Dumas went through the certification process recognizing that not all homeowners in this area viewed “green building” as a virtue, mostly due to the politicization of environmental concerns and a worry about governmental regulations. He describes environmentalism as “a tough sell” still today. But regardless of one’s political persuasion, almost everyone approves of a home designed to be more cost-effective.

“Conserving energy is good for the environment, but it also saves you money every month,” he says. “That’s my main push.”

Dumas grew up in the Amarillo area before joining the U.S. Navy in 1990. He spent several months with the Seabees – the Navy’s construction battalion – and discovered how much he enjoyed building. After an honorable discharge in 1993, Dumas served seven more years as a Seabees builder in the Naval Reserve. He returned to Amarillo in 1996 and founded Brandon Dumas Construction (now known as Silver Lief Homes).

After attaining his certification, Dumas built his first green home in 2010, a four-bedroom house on Cobblestone Street in the Greenways. It featured foam insulation in the walls and attic, eucalyptus-wood flooring and cabinets, countertops made from recycled bottles, and the ability to control lighting, sound, and theater systems from a centralized iPad app. That home was Amarillo’s first Gold Level green home, the highest energy-efficient certification awarded by the NAHB.

While all of the technology was new at the time, certain elements have become much more popular in the years since. Upgraded home construction codes adopted by the city of Amarillo have propelled builders toward more efficient homes. At the same time, Dumas says home-buyers are beginning to recognize the long-term benefits of living more efficiently. “Foam insulation was rare and very expensive back then,” says Dumas. “Now it’s become mainstream and is pretty normal. We’ve come a long way.”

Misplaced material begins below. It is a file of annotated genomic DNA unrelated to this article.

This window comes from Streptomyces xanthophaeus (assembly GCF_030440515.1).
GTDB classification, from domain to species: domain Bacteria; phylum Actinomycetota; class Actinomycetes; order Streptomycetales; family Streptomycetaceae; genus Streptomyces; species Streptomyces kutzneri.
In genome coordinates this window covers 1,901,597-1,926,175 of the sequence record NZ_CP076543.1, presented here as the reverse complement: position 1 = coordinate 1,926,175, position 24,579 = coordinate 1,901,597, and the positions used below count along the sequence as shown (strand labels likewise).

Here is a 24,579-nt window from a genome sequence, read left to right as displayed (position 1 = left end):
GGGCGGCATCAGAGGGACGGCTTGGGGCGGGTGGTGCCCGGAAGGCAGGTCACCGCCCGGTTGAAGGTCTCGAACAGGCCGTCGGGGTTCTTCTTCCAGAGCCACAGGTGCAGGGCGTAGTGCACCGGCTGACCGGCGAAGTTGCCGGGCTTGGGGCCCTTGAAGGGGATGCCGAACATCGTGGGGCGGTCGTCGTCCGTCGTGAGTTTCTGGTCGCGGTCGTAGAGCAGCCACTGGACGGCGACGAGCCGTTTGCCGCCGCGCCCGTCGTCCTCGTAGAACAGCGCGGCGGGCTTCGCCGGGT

He says an energy-efficient home may cost more up front than a standard-built home – “at least 15 percent higher for a full green-build, to do it right” – but those costs will be recouped in utility savings over the next several years. “Everything in my business comes down to the dollar and how much you’re willing to spend to do it,” he says.

EFFICIENT LIVING

HOUSEWIDE

Bamboo or eucalyptus floors
The bamboo plant grows to maturity in just a few years, making it a more environmentally friendly choice for elegant flooring. “It’s a highly renewable material,” Dumas says. For the same reason, he also recommends eucalyptus cabinets in the kitchen and bathrooms whenever possible. “Eucalyptus grows three times faster than any hardwood.”

LED lighting
Long-lasting LED bulbs consume nearly 90 percent less power than incandescent bulbs, which lose more energy as heat than as light (that’s why incandescent bulbs can be hot to the touch). LEDs cut power costs, and their longer lifespans mean less frequent replacements.

High-velocity, small-duct heating and air